“You came to me,” Freyne hissed, his lips pulled away from his teeth in a mocking grin. Cas looked into his eyes—the pupils were uneven, one blacker than the other, larger, and crisped around the edges like a burnt pancake. Thrall. “Fool.” The impact of the hovercraft onto the manicured lawn at the edge of the palace grounds sent both Freyne and Cas careening into the viewport at the front. Cas twisted Freyne’s collar so that the man landed between him and the glass, which crunched under his back.

The hovercraft rolled once, twice, then finally came to rest back on its belly. The smell of burnt plastic and blood filled the air. Cas could hear people breathing, though—two of them small, in quick, panting gasps. Lilah and Shar were alive.

The same could barely be said for Freyne. Cas had used him as a mattress for the entire crash, and if the way his legs had gone limp was any indication, something in his back was broken. He stared up at Cas, still smiling.

“It’s already over. Terrible fire. No witnesses. All dead. You lose, Cas.” Too late, Cas noticed his hand fumbling with the energy weapon he’d used on the honor guard. He cocked the trigger mechanism back the other way, and—

Cas snatched it up and hurtled it through the broken viewport. Less than ten feet away it exploded, bursting into a flame so hot that he had to shield his face against the flare-up.

“Beren!” he heard Rone scream. “Are you all right? Beren!”

“Beren…Beren…” Freyne whispered in his ear, and it was her voice speaking to him, full of false pity. “What a sad lie. What a sad little boy. You’re all alone, Cas. If Freyne doesn’t finish you, the others will. You have too…many…weaknesses…”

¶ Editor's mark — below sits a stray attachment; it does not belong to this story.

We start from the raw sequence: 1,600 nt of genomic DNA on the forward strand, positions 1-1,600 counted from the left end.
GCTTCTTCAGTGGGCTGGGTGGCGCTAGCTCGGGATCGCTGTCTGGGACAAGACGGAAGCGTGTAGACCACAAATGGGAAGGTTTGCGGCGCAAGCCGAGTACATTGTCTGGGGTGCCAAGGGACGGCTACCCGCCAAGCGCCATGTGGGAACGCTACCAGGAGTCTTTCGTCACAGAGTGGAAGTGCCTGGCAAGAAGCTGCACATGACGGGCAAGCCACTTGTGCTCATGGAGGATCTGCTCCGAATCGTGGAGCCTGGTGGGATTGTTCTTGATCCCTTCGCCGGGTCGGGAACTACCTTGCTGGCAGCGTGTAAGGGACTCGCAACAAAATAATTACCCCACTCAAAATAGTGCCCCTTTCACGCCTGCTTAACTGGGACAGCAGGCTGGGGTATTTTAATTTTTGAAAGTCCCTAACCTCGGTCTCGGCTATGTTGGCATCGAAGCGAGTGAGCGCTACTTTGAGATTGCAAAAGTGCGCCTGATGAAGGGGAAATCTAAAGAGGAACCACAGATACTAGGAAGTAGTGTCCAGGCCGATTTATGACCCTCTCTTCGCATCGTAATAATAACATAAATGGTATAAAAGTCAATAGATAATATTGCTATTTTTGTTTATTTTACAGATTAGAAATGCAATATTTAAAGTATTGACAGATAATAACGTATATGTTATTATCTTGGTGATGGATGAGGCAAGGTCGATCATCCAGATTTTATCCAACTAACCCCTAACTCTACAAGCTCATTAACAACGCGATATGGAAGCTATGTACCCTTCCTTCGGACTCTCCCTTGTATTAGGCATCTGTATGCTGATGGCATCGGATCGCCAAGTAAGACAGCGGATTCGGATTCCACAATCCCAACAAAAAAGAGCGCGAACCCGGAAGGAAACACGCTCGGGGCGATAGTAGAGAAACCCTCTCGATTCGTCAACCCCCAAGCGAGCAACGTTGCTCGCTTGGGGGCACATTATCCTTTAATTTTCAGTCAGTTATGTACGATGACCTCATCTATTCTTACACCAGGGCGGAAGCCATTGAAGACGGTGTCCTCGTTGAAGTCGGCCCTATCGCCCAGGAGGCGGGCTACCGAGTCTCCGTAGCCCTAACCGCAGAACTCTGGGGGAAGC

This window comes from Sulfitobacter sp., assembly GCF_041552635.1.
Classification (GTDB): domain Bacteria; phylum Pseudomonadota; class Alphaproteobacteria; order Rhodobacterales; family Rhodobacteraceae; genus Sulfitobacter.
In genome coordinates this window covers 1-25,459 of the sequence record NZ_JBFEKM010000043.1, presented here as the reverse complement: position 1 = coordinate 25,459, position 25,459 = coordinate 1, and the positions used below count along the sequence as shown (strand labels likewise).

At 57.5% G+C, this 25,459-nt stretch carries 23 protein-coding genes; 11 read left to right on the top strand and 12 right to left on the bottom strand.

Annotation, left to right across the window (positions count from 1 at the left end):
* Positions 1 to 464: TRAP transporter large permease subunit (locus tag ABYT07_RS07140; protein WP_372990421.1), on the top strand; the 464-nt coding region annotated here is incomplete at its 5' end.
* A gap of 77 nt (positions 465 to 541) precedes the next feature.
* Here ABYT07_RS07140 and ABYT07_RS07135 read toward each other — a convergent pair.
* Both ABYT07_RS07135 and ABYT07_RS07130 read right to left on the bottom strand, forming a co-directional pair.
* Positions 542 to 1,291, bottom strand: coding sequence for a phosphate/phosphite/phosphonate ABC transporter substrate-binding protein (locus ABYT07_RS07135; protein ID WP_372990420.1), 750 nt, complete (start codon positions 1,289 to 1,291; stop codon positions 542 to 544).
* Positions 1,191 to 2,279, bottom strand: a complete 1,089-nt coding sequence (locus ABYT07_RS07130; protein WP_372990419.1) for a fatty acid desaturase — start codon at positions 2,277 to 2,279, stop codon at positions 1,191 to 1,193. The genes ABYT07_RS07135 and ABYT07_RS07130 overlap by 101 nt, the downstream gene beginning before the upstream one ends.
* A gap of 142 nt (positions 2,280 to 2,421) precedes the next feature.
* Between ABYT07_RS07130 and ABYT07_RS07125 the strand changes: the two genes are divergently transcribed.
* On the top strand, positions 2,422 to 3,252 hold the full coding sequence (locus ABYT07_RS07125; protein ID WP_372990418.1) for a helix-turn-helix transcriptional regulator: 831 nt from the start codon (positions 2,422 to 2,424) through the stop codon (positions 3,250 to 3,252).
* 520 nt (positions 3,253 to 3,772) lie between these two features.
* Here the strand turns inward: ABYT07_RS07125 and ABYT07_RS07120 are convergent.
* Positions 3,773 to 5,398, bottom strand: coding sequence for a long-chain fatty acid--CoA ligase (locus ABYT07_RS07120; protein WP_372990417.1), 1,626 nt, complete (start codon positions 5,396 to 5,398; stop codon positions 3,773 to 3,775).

“I’m not weak,” Cas snapped, pulling Freyne’s head up by the hair so he could see more clearly. There was too much of her phage in him—Cas wouldn’t be able to burn it out. Freyne was as good as dead. “And I’m not alone, either.” He reached out and, in one quick motion, snapped Freyne’s neck before turning back to his family. “I’m here, I’m all right!” He crawled over to them and found Rone with both of his children in his arms, tucked under his enormous body like baby birds. Rone had blood dripping down his forehead, and his eyes glowed bright purple. Lilah and Shar looked to have some bumps and bruises, but weren’t too bad otherwise.

“Christala got to Freyne,” Cas said quickly. “She’s making her move, now!”

“How many people can she enthrall at once?”

“Fuck.” Cas wracked his brain. “No more than ten? At the outside? If she gives up too much of her phage, she won’t keep her own shifting ability.”

Rone nodded grimly. “Then there are going to be nine more people we need to stop between here and the palace. We have to go back.”

Cas felt sick. This wasn’t supposed to happen—the kids weren’t supposed to be here for this. This should have been his fight, just his. “One of those people will be your brother,” he said quietly. “You can’t kill him. That’s what she wants, one of you killing the other. It’ll be a civil war.”

“You can fix him?”

“I…can try.” If he killed Christala, then the damage would at least be mitigated.

“Then I’ll make sure that he lives.” The fire raged outside, the edges of the hovercraft beginning to burn as well.

Cas glanced out the broken door. “There are five people coming toward us,” he said. “They’re armed.”

“I know.” Rone handed the children over to Cas. “Get something, anything you can, to use as a shield for you and the kids. I’ll handle the incoming, then we’ll get back to the palace together.”

Cas shook his head frantically. “No, they’re phage-enhanced, they’ll work as a team, almost as one! You won’t be able to beat them.”

Rone’s eyes flashed brighter. “They’re not the only ones who are enhanced.” He reached over and grabbed Darven’s unfired gun from his hip holster, his eyes closing in a moment of painful acknowledgement of his friend. “Don’t move until you get the signal from me.”

“Rone, wait, let me—Rone!” He slipped out of the hovercraft before Cas could stop him. He longed to run after him, but Lilah and Shar had a death grip on each of his arms. They were in shock—Shar was trembling, Lilah barely breathing. Cas pulled them in tight as the sound of weapon-fire began to echo across the palace garden. Flames engulfed the nose of the hovercraft.

They had to get out of here.